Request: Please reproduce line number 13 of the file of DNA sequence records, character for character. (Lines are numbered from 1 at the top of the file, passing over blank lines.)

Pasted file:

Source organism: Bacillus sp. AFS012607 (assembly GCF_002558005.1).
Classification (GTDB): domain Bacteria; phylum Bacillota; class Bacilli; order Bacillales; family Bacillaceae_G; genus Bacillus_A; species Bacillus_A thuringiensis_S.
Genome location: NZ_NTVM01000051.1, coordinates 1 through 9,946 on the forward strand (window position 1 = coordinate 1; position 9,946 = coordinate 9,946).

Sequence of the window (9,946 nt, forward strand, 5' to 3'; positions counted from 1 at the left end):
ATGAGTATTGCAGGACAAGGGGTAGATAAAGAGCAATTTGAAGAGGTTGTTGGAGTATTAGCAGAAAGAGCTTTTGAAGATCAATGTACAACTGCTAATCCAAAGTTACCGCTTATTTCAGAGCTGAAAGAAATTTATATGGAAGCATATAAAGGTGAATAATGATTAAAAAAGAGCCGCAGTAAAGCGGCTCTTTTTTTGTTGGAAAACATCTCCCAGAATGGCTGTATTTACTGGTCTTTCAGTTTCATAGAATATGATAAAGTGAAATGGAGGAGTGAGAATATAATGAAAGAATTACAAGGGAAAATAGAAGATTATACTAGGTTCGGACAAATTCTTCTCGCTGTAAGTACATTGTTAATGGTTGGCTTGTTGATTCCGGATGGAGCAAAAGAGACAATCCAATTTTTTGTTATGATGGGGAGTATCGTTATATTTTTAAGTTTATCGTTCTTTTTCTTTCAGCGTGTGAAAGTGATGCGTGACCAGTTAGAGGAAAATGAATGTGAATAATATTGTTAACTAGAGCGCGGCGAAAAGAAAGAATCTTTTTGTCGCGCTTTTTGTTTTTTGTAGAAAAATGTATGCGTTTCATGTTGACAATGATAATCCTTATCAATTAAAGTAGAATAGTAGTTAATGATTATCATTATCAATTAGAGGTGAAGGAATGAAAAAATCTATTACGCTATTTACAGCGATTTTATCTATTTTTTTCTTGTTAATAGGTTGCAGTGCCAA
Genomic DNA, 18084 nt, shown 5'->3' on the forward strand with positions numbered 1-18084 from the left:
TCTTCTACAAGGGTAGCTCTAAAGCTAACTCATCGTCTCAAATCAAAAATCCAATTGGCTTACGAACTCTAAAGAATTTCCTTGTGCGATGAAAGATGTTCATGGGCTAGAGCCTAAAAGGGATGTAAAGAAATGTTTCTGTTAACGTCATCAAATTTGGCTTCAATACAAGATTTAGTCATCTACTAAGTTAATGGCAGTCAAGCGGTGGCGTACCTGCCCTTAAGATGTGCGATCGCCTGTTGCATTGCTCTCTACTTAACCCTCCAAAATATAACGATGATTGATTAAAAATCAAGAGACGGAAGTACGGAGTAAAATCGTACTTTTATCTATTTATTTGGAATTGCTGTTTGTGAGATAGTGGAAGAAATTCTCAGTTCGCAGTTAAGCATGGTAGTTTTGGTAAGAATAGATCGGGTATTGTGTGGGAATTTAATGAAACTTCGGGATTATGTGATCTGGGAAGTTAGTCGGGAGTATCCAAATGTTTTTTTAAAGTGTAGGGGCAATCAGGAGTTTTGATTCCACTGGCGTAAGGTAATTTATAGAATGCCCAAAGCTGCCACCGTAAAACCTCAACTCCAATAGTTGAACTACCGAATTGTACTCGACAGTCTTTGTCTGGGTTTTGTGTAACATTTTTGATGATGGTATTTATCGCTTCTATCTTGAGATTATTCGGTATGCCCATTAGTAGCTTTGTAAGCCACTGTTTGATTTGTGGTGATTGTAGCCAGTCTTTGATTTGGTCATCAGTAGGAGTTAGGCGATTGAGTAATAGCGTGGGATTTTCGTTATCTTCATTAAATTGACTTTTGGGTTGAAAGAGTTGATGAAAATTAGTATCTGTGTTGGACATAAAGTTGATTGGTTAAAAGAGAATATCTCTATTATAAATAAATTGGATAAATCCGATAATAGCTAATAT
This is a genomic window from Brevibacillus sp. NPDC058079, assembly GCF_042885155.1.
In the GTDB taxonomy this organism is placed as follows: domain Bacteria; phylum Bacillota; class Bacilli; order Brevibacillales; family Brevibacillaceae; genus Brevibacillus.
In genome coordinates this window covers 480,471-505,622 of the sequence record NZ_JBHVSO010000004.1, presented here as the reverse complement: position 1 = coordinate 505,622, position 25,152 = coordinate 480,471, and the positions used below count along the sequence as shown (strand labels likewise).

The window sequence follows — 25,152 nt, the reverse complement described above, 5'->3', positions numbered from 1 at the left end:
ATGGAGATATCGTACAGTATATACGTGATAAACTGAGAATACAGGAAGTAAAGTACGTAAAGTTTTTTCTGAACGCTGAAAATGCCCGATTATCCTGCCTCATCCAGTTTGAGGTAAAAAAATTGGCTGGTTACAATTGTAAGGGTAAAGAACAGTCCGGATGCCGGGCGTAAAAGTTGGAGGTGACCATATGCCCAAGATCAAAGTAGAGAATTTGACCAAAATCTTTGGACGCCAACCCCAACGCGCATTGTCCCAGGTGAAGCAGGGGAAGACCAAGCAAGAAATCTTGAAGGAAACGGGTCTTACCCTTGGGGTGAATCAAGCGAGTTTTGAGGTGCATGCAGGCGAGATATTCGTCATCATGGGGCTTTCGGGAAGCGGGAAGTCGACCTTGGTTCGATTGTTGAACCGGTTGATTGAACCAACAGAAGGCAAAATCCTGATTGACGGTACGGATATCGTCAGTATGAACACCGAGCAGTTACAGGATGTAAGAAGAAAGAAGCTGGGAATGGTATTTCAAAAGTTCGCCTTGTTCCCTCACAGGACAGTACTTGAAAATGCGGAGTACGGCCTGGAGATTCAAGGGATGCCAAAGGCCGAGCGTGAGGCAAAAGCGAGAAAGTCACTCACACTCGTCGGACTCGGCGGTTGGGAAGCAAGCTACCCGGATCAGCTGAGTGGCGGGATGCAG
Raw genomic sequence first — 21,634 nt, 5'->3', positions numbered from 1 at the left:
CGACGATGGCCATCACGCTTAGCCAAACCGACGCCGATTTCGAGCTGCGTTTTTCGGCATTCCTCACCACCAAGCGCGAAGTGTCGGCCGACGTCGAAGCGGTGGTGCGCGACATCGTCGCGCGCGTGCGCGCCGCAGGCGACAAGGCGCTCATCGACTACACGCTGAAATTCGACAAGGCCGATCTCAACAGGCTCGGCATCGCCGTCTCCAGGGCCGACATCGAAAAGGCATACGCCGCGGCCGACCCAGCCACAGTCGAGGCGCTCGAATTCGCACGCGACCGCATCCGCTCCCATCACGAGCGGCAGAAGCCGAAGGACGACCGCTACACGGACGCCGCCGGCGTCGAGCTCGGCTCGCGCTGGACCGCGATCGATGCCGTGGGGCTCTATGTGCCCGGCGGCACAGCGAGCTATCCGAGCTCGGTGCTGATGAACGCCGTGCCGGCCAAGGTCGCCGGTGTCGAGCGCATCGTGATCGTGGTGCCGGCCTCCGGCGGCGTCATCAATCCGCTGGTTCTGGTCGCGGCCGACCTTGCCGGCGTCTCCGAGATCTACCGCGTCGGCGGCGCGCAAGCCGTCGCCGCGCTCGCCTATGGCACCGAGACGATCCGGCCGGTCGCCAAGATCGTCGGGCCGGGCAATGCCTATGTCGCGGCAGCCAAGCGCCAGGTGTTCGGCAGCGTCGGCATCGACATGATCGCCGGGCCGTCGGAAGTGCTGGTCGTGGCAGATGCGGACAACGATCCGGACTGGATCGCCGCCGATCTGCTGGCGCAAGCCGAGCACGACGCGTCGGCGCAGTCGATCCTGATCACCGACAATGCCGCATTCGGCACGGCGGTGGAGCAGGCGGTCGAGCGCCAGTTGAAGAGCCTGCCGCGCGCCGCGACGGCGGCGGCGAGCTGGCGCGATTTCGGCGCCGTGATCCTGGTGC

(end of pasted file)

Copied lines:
Raw genomic sequence first — 21,634 nt, 5'->3', positions numbered from 1 at the left: